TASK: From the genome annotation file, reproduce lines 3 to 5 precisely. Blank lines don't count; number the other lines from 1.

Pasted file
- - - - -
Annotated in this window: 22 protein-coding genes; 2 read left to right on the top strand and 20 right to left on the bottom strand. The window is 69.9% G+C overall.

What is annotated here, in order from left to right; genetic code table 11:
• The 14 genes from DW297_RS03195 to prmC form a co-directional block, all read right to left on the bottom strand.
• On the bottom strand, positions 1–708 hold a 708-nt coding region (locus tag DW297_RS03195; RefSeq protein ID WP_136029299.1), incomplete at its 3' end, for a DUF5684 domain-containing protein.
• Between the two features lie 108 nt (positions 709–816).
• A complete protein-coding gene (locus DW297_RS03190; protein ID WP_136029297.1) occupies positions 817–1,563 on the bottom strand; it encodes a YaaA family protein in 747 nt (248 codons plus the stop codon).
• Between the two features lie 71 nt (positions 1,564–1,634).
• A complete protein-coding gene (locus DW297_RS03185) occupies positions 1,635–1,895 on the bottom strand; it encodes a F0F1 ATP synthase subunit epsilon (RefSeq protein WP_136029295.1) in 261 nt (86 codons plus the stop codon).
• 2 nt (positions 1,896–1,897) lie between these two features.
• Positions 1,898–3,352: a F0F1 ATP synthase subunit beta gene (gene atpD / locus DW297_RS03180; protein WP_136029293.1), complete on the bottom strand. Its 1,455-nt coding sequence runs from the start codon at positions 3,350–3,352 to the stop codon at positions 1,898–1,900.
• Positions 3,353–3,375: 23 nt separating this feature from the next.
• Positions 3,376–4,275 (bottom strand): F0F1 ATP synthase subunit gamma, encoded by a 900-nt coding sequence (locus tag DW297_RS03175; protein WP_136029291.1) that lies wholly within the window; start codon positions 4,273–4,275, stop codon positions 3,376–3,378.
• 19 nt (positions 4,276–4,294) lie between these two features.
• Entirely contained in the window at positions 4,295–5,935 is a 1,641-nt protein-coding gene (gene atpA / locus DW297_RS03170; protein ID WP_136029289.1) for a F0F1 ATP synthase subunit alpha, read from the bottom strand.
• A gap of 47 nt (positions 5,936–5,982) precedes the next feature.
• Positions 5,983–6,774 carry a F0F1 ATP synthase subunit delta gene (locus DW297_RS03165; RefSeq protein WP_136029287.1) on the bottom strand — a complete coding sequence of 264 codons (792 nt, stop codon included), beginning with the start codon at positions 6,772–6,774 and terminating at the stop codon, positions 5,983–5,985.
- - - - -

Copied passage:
• The 14 genes from DW297_RS03195 to prmC form a co-directional block, all read right to left on the bottom strand.
• On the bottom strand, positions 1–708 hold a 708-nt coding region (locus tag DW297_RS03195; RefSeq protein ID WP_136029299.1), incomplete at its 3' end, for a DUF5684 domain-containing protein.
• Between the two features lie 108 nt (positions 709–816).